Sometimes schools want more than just a native speaker; they want someone who has shown some commitment to teaching and has a certificate. That's when you'll see them ask for a TEFL (Teaching English as a Foreign Language) or a TESOL (Teaching English to Speakers of Other Languages).

    Two of the more well known (and thus more valued) are the Cambridge Certificate in English Language Teaching to Adults (CELTA) and the Trinity College London Certificate in TESOL (Trinity). There are a lot of different courses out there, but the CELTA and Trinity are by far the two best known; that doesn't necessarily mean they are the best but they are reputable. They have hours of in class teaching and hands on time with the moderators. While the CELTA is technically focused on adults, I rarely see problems with this if you apply for younger learner jobs.

    I think it is easiest to think of the whole thing and compare it to shoes.

    The TEFL and TESOL certificates are shoes, and you need a pair to get where you are going. The CELTA and the Trinity are like Nike and Adidas; if you tell people you have them, they know you have "good" shoes.

    Now there are a lot of online certificates; I wouldn't encourage these as many schools won't take them, BUT if you already have a job and you'll get a pay raise or you are just looking at jobs that take online ones then this is great.

    CELTA has started to offer an online version, but it still requires you to to some in person time as well.

    My advice: Look for a school you would want to work at that is hiring right now. It is too early to actually look for a job for you, but you can see what requirements they want. These are the requirements you should shoot to have. If they say, "minimum 100 hour certificate" then that is what you want. "No online certificates" then you need to do one in person. "TEFL with classroom observation" means that most online certificates are out. "CELTA or equivilant" tends to mean Trinity or CELTA.

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  • Anonymous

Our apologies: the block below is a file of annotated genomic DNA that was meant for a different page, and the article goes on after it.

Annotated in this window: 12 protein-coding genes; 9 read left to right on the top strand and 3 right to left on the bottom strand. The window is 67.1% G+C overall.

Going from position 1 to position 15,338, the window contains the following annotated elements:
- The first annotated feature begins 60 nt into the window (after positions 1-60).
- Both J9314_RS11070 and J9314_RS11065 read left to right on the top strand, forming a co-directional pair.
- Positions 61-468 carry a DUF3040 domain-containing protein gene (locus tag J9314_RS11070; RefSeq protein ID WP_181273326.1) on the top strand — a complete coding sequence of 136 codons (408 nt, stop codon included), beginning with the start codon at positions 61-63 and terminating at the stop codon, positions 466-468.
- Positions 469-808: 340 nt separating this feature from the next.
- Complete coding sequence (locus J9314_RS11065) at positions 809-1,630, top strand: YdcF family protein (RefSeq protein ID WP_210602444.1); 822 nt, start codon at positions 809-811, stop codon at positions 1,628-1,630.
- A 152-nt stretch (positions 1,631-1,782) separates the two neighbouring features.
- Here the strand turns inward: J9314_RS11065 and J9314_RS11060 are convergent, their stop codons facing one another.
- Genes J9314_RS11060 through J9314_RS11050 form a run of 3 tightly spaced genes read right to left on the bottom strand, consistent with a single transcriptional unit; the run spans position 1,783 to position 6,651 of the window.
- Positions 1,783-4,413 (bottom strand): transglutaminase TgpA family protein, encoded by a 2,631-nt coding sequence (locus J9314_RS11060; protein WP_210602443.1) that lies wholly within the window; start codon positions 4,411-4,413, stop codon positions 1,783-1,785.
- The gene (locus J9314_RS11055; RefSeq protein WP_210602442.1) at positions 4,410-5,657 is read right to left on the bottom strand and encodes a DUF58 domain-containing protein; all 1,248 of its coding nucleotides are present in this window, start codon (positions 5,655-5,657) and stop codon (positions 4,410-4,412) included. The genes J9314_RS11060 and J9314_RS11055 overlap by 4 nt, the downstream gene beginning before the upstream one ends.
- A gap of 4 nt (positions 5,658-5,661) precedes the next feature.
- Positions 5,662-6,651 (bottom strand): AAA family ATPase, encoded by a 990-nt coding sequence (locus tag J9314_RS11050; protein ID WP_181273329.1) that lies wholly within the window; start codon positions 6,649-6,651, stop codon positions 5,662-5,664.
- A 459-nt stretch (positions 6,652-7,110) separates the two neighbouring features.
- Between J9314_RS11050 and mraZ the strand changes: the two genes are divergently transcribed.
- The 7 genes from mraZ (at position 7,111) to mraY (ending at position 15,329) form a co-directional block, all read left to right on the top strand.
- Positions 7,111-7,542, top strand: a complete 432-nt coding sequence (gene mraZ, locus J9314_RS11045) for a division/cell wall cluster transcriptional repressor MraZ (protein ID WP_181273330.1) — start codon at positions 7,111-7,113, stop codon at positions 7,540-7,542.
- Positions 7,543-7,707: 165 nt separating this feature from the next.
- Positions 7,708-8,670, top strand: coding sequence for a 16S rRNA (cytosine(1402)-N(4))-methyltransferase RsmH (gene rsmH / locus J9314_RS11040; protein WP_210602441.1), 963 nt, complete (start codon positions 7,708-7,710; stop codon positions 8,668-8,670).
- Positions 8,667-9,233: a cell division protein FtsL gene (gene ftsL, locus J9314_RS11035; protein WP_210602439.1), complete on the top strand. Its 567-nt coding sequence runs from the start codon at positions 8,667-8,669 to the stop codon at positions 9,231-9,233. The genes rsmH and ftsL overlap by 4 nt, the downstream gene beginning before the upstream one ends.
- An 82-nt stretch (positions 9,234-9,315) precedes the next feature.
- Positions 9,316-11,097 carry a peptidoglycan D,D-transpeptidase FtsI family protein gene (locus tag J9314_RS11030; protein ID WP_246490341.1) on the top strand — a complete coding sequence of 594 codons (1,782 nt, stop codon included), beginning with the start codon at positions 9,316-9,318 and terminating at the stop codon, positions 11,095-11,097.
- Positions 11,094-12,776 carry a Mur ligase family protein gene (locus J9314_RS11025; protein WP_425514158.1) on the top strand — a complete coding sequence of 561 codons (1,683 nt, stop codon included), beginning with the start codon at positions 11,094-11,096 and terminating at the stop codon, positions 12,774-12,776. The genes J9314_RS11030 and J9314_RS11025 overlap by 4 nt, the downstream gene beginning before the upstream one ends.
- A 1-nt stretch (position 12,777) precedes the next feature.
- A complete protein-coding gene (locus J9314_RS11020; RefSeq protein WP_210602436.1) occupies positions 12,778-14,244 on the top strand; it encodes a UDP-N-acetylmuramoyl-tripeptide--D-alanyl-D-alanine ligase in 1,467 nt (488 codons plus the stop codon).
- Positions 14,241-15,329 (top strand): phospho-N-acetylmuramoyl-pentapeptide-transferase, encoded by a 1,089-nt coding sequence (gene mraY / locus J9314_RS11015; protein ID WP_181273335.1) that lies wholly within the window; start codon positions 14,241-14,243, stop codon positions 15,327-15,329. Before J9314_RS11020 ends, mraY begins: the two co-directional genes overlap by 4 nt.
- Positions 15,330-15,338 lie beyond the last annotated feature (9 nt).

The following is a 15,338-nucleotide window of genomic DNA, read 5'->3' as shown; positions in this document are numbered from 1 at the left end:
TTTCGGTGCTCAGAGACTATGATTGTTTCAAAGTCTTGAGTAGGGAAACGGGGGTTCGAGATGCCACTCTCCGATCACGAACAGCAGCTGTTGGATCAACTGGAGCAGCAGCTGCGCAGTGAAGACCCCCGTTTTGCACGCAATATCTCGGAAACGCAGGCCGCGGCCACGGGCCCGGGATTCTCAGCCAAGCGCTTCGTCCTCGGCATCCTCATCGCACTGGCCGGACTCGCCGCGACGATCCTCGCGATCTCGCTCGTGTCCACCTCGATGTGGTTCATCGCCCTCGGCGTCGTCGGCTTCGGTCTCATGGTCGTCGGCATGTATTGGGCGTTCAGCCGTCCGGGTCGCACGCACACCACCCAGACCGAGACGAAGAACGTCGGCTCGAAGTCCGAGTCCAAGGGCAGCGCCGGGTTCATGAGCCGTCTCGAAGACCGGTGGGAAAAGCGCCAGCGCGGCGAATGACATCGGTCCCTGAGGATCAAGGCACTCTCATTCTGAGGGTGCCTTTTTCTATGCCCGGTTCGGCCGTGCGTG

7 years ago

    In general you'll need a BA degree and a TEFL/TESOL (Teaching English as a Foreign Language) certificate to get a visa and work abroad teaching English.

    The degree can be in almost any subject as it is usually required for the visa only so you will find teachers with a degree in Engineering or Sociology. Having said this, to help get the job it's obviously better to be English or language related, for example a degree in English literature.

    Essentially TEFL = TESOL at this stage so either certificate is fine. Also the CELTA is high-end TEFL certificate and we recommend it for people who have a couple of years experience teaching already; it's VERY intensive! Meanwhile the TEFL/TESOL certificate can be taken either in-house or online at your own pace which is a much cheaper option (see http://www.icaltefl.com).

    So, for an entry level job you need a degree and a basic TEFL or TESOL certificate.

    Source(s): A user-friendly introduction to teaching English overseas: http://www.icaltefl.com/index.php/resources/tefl-t...
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  • Anonymous
    3 years ago

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    Source(s): Extra Cash Writing http://givitry.info/WritingJobsOnline
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  • 3 years ago

    We offer online TEFL certification at http://www.gettefl.com

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  • Anonymous
    6 years ago

    Hi, I have a TEFL course. I'm happy, I teach AJ in Taiwan. I've searched a lot but here I found a good price and a lot of information.

    Web: http://tefl-online-courses.com/